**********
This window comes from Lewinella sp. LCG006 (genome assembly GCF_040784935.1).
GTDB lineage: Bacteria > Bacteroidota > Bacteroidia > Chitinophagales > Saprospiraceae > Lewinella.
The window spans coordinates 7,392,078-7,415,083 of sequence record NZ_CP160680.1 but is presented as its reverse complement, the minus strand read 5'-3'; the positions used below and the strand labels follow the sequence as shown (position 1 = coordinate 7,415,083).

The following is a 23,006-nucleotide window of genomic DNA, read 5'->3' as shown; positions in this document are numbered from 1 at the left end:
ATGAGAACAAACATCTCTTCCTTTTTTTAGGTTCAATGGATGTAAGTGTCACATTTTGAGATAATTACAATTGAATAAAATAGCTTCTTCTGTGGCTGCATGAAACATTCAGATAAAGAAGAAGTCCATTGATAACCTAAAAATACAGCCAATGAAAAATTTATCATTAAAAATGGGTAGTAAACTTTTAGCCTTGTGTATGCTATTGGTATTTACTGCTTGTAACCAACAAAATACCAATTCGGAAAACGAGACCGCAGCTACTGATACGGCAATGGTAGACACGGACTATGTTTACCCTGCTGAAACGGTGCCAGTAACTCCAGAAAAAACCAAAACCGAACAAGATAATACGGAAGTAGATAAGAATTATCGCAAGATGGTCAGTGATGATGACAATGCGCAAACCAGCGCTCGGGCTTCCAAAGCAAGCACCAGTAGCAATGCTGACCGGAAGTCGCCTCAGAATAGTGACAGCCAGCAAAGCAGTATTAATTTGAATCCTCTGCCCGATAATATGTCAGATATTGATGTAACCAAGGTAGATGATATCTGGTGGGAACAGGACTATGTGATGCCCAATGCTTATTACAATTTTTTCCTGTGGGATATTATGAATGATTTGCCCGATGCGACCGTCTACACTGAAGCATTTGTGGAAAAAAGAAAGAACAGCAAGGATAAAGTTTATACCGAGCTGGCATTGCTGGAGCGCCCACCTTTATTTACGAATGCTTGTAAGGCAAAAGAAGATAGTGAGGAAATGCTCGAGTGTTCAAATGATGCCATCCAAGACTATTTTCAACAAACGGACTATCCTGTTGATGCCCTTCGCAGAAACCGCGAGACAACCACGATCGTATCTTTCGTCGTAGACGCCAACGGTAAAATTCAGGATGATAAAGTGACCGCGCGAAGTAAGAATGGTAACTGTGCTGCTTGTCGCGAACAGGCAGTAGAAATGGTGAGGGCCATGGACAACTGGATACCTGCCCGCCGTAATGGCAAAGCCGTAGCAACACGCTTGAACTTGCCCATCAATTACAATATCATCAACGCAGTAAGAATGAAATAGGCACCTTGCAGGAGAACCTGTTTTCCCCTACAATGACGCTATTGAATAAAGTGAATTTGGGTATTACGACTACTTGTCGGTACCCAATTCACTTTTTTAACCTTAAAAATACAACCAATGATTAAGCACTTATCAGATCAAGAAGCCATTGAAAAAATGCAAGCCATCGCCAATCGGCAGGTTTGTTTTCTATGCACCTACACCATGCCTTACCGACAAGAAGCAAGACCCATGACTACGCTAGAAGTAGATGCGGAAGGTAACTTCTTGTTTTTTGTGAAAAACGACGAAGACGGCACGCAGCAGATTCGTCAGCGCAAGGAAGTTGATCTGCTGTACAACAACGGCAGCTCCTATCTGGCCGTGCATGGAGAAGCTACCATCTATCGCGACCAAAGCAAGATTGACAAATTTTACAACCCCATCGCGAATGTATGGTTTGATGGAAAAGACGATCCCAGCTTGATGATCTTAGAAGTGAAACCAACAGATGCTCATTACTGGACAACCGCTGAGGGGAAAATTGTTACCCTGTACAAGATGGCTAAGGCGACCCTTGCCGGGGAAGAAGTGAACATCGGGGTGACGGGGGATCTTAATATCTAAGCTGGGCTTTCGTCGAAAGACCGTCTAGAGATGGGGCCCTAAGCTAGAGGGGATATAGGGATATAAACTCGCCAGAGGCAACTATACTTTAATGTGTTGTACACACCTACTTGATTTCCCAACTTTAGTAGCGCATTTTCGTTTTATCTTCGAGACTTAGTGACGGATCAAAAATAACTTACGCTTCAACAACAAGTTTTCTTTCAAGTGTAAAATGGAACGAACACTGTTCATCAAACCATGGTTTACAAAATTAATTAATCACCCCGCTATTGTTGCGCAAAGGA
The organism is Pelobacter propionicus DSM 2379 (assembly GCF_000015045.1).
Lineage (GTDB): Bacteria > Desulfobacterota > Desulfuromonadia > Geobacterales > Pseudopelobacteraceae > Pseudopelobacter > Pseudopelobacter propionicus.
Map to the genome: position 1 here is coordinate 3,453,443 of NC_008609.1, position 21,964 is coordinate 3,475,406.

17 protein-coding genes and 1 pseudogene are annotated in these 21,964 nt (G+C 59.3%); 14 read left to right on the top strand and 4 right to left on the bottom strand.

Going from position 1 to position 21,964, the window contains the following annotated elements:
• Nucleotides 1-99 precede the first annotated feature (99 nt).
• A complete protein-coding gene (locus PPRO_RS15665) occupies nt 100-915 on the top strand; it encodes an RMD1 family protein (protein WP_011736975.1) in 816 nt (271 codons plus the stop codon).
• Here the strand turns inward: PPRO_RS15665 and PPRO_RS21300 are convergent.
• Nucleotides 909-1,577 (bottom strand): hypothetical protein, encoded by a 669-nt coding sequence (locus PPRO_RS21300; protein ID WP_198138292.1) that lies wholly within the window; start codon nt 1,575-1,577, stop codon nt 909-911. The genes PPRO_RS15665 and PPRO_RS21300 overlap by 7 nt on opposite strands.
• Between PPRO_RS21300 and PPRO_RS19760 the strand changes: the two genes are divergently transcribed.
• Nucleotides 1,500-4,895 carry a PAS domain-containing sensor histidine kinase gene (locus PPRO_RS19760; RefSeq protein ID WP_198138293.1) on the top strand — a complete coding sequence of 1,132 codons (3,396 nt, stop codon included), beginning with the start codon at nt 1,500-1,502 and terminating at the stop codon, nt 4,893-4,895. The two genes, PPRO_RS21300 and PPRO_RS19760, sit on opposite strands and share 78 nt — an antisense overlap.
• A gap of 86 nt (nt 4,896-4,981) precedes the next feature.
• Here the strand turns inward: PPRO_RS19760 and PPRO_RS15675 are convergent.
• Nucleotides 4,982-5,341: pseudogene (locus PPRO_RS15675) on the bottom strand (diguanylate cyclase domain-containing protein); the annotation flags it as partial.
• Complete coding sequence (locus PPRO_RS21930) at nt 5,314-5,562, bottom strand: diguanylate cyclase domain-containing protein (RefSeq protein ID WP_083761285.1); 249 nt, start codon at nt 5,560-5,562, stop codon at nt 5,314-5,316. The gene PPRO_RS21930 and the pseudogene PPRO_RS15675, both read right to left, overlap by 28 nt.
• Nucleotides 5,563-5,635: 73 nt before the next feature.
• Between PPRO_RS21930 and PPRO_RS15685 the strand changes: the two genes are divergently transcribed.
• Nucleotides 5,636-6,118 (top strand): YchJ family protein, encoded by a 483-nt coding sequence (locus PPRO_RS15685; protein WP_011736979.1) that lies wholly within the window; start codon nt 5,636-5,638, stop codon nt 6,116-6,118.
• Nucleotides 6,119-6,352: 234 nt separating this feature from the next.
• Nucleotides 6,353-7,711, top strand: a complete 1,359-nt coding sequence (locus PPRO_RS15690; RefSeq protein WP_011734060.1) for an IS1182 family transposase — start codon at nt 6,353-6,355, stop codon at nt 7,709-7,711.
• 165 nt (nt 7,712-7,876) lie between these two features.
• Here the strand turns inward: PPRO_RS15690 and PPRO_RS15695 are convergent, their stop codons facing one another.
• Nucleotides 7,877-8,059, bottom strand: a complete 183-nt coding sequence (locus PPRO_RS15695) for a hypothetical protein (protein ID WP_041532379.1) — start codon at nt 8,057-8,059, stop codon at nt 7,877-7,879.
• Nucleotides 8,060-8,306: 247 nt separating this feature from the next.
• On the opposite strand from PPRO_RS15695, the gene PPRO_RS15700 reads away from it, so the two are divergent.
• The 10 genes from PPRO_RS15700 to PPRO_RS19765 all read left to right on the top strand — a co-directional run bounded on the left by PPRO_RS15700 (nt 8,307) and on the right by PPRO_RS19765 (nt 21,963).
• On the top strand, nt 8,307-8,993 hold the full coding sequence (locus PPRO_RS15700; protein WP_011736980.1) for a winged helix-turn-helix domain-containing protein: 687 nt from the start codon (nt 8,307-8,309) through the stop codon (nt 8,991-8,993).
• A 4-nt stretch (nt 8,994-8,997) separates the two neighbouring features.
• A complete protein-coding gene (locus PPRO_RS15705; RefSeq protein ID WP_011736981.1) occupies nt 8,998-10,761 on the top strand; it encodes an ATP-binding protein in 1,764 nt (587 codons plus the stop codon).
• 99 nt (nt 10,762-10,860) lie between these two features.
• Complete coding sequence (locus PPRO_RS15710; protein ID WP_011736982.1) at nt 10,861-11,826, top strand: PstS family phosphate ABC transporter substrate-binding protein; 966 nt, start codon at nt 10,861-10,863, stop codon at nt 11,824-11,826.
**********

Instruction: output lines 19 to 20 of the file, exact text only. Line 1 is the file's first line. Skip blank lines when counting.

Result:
• Nucleotides 4,982-5,341: pseudogene (locus PPRO_RS15675) on the bottom strand (diguanylate cyclase domain-containing protein); the annotation flags it as partial.
• Complete coding sequence (locus PPRO_RS21930) at nt 5,314-5,562, bottom strand: diguanylate cyclase domain-containing protein (RefSeq protein ID WP_083761285.1); 249 nt, start codon at nt 5,560-5,562, stop codon at nt 5,314-5,316. The gene PPRO_RS21930 and the pseudogene PPRO_RS15675, both read right to left, overlap by 28 nt.